Keywords: Adult ; Amino Acid Sequence ; Amyloid/chemistry/drug effects/metabolism/ultrastructure ; Animals ; Base Sequence ; Cataract/congenital/*drug therapy/genetics/*metabolism/pathology ; Cell Line ; Child ; Crystallins/chemistry/genetics/metabolism/ultrastructure ; Dogs ; Female ; Humans ; Lanosterol/administration & dosage/*pharmacology/*therapeutic use ; Lens, Crystalline/drug effects/metabolism/pathology ; Male ; Models, Molecular ; Molecular Sequence Data ; Mutant Proteins/chemistry/genetics/metabolism/ultrastructure ; Pedigree ; Protein Aggregates/*drug effects ; Protein Aggregation, Pathological/*drug therapy/pathology
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    Topics: Biology , Chemistry and Pharmacology , Medicine , Natural Sciences in General , Physics
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  • 8
    Publication Date: 2016-03-31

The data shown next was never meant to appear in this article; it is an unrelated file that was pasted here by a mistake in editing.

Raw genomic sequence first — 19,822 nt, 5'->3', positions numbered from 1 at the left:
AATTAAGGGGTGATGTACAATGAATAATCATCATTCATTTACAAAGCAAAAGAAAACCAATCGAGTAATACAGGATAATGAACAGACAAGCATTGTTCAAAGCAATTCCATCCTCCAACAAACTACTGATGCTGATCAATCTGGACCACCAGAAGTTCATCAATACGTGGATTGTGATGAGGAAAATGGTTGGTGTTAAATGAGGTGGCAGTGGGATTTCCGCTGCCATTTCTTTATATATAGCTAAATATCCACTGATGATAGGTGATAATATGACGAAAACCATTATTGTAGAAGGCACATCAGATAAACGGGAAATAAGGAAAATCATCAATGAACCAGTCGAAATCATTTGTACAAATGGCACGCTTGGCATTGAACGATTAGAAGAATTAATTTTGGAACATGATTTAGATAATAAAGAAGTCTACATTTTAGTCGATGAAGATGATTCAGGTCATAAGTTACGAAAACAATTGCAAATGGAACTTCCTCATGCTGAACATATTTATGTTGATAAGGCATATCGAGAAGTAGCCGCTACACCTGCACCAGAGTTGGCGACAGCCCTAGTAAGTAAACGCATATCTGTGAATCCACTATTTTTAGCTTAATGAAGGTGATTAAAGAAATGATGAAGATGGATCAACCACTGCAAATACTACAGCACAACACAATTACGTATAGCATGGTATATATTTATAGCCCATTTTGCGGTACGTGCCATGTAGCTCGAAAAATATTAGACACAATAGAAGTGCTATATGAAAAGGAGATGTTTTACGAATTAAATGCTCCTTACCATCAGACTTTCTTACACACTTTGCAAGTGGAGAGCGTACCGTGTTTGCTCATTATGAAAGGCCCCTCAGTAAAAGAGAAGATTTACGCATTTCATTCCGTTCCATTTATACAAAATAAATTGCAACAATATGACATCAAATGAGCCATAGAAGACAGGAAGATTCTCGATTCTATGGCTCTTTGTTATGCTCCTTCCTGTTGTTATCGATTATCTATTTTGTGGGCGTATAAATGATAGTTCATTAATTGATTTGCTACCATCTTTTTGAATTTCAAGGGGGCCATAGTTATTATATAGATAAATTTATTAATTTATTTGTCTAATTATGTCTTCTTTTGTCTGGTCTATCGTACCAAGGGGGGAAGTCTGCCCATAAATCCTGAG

Description: Cerebral cavernous malformations (CCMs) are common inherited and sporadic vascular malformations that cause strokes and seizures in younger individuals. CCMs arise from endothelial cell loss of KRIT1, CCM2 or PDCD10, non-homologous proteins that form an adaptor complex. How disruption of the CCM complex results in disease remains controversial, with numerous signalling pathways (including Rho, SMAD and Wnt/beta-catenin) and processes such as endothelial-mesenchymal transition (EndMT) proposed to have causal roles. CCM2 binds to MEKK3 (refs 7, 8, 9, 10, 11), and we have recently shown that CCM complex regulation of MEKK3 is essential during vertebrate heart development. Here we investigate this mechanism in CCM disease pathogenesis. Using a neonatal mouse model of CCM disease, we show that expression of the MEKK3 target genes Klf2 and Klf4, as well as Rho and ADAMTS protease activity, are increased in the endothelial cells of early CCM lesions. By contrast, we find no evidence of EndMT or increased SMAD or Wnt signalling during early CCM formation. Endothelial-specific loss of Map3k3 (also known as Mekk3), Klf2 or Klf4 markedly prevents lesion formation, reverses the increase in Rho activity, and rescues lethality. Consistent with these findings in mice, we show that endothelial expression of KLF2 and KLF4 is increased in human familial and sporadic CCM lesions, and that a disease-causing human CCM2 mutation abrogates the MEKK3 interaction without affecting CCM complex formation. These studies identify gain of MEKK3 signalling and KLF2/4 function as causal mechanisms for CCM pathogenesis that may be targeted to develop new CCM therapeutics.〈br /〉〈br /〉〈a href="https://www.ncbi.nlm.nih.gov/pmc/articles/PMC4864035/" target="_blank"〉〈img src="https://static.pubmed.gov/portal/portal3rc.fcgi/4089621/img/3977009" border="0"〉〈/a〉   〈a href="https://www.ncbi.nlm.nih.gov/pmc/articles/PMC4864035/" target="_blank"〉This paper as free author manuscript - peer-reviewed and accepted for publication〈/a〉〈br /〉〈br /〉〈span class="detail_caption"〉Notes: 〈/span〉Zhou, Zinan -- Tang, Alan T -- Wong, Weng-Yew -- Bamezai, Sharika -- Goddard, Lauren M -- Shenkar, Robert -- Zhou, Su -- Yang, Jisheng -- Wright, Alexander C -- Foley, Matthew -- Arthur, J Simon C -- Whitehead, Kevin J -- Awad, Issam A -- Li, Dean Y -- Zheng, Xiangjian -- Kahn, Mark L -- P01 HL075215/HL/NHLBI NIH HHS/ -- P01 HL120846/HL/NHLBI NIH HHS/ -- P01 NS092521/NS/NINDS NIH HHS/ -- P01NS092521/NS/NINDS NIH HHS/ -- R01 HL094326/HL/NHLBI NIH HHS/ -- R01HL-084516/HL/NHLBI NIH HHS/ -- R01HL094326/HL/NHLBI NIH HHS/ -- R01NS075168/NS/NINDS NIH HHS/ -- T32HL07439/HL/NHLBI NIH HHS/ -- England -- Nature. 2016 Apr 7;532(7597):122-6. doi: 10.1038/nature17178. Epub 2016 Mar 30.〈br /〉〈span class="detail_caption"〉Author address: 〈/span〉Department of Medicine and Cardiovascular Institute, University of Pennsylvania, 3400 Civic Center Blvd, Philadelphia, Pennsylvania 19104, USA. ; Laboratory of Cardiovascular Signaling, Centenary Institute, Sydney, New South Wales 2050, Australia. ; Neurovascular Surgery Program, Section of Neurosurgery, Department of Surgery, The University of Chicago Medicine and Biological Sciences, Chicago, Illinois 60637, USA. ; Department of Radiology, University of Pennsylvania Medical Center, 3400 Spruce Street, Philadelphia, Pennsylvania 19104, USA. ; Sydney Microscopy &Microanalysis, University of Sydney, Sydney, New South Wales 2050, Australia. ; Division of Cell Signaling and Immunology, University of Dundee, Dundee DD1 5EH, UK. ; Division of Cardiovascular Medicine and the Program in Molecular Medicine, University of Utah, Salt Lake City, Utah 84112, USA. ; The Key Laboratory for Human Disease Gene Study of Sichuan Province, Institute of Laboratory Medicine, Sichuan Academy of Medical Sciences &Sichuan Provincial People's Hospital, Chengdu, Sichuan 610072, China. ; Faculty of Medicine, Sydney Medical School, University of Sydney, Sydney, New South Wales 2050, Australia.〈br /〉〈span class="detail_caption"〉Record origin:〈/span〉 〈a href="http://www.ncbi.nlm.nih.gov/pubmed/27027284" target="_blank"〉PubMed〈/a〉